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A Postmodern Critique of the Age of Enlightenment

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Postmodernity is the leading resistance to any hegemonic theory, and the belief in a progressive motion of the world, which claims for false coherence and universal applicability. Pivotal to the postmodern understanding of society is the belief that the Enlightenment’s totalizing principles; the appeal to positivism and experimentation in science, to rationality promoting explanation and progress, and the ability to represent reality, have been fatally undermined. The present paper attempts to provide the historicity of such disillusionment towards the modern enterprise which was supposedly to hail progress and better the human condition. The reliance on the major thinkers that both constructed the multidisciplinary revolution of the Age of Enlightenment will be provided along with the opponents and critics of such a project. The paper also attempts to evaluate and call into doubt the ineluctable progress of reason which sounds tragically paradoxical after Auschwitz and Hiroshima. It polemically sheds light on the fact that modernity not only failed to grant a level of social and political well-being within social formations, through the application of science and technology, but it also made the Holocaust and the atomic bomb possible. The project of rationality and emancipation was extended to the point where it appeared to coincide with its own destruction.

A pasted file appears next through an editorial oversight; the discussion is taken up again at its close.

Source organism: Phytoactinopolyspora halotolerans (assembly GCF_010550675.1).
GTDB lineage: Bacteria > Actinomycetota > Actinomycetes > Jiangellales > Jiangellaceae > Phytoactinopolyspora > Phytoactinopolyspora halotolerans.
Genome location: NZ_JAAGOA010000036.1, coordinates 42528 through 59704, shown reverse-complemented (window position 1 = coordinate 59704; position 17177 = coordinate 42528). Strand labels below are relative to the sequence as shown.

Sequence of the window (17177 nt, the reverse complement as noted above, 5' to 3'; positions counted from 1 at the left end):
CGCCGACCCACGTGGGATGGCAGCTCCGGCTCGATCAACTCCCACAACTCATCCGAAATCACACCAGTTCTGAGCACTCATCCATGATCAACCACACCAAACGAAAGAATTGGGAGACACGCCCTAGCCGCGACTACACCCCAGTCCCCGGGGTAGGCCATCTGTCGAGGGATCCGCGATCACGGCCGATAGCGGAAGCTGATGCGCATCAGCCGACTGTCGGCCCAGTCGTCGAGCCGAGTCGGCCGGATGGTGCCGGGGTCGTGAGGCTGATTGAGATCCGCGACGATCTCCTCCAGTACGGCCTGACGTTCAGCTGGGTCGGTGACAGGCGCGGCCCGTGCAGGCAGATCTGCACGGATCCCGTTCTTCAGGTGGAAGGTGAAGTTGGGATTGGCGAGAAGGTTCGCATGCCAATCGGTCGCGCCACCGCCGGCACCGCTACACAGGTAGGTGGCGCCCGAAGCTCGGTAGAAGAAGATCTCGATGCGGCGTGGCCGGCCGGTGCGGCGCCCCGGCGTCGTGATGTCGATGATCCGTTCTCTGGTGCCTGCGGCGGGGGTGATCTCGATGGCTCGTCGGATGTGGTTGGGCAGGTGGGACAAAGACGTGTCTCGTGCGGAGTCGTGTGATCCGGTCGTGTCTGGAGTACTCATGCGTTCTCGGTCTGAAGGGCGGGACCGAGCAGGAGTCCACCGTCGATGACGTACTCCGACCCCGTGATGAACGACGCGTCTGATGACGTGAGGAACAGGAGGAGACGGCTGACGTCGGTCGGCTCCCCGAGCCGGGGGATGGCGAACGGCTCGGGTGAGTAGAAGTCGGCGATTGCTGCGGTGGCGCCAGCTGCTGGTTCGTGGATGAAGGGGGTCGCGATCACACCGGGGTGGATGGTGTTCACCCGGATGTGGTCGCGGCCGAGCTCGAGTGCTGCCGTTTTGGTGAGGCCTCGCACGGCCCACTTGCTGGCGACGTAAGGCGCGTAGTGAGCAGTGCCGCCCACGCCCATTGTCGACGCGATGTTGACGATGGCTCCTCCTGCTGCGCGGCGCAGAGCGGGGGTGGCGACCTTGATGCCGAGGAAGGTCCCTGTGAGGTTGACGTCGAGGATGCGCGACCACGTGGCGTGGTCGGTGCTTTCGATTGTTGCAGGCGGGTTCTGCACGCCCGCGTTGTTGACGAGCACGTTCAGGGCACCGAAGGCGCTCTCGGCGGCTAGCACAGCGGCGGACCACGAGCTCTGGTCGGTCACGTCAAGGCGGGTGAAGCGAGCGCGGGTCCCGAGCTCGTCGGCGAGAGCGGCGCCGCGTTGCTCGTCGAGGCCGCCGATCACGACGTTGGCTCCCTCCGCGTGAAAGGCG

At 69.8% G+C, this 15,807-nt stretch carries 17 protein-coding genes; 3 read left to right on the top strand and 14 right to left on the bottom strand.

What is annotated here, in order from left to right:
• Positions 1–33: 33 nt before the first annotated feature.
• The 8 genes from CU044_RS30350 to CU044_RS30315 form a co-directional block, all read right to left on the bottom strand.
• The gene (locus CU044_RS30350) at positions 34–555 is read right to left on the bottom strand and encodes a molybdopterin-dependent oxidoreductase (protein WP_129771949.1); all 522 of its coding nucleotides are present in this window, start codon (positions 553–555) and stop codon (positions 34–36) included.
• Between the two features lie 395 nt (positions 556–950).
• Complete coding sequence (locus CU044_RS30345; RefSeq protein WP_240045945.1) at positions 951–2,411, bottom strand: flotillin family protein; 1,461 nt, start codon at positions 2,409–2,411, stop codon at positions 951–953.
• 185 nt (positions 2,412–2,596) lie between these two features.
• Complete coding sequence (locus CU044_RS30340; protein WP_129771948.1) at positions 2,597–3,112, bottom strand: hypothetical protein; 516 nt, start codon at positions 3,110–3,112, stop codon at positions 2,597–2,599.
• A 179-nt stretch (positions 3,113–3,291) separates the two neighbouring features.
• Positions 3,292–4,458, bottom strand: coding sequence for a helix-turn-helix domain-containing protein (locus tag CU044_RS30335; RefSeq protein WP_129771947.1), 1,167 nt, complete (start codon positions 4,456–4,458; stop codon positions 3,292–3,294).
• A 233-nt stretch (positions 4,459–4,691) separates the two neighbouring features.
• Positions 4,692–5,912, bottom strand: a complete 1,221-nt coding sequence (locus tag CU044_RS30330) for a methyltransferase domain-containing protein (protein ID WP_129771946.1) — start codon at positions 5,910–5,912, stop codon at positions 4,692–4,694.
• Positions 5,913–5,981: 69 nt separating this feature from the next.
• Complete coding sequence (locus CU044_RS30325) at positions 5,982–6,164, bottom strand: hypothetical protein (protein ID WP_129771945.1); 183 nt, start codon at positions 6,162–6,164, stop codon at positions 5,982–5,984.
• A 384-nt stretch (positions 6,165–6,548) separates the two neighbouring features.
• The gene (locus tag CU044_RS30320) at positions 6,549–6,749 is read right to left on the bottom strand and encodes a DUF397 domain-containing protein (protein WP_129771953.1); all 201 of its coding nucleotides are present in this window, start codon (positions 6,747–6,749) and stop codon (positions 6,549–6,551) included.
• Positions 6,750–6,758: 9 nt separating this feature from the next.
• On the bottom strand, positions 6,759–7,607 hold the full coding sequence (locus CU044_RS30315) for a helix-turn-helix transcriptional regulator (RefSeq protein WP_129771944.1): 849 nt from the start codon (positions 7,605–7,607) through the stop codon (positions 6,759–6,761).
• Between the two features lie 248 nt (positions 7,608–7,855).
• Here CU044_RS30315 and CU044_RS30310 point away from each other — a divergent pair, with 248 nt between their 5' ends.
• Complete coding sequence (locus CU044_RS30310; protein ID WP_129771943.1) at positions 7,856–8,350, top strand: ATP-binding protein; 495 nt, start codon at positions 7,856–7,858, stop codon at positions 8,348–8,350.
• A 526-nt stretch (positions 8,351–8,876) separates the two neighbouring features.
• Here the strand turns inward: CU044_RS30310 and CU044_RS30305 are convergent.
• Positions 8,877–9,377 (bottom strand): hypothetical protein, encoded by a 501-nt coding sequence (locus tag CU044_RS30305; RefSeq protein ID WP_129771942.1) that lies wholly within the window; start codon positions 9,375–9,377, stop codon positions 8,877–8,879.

Key Words: Age of Enlightenment, Francis Bacon, John Locke, Postmodernism,  Stephen Bronner, Theodor Adorno & Max Horkheimer, Thomas Hobbes,

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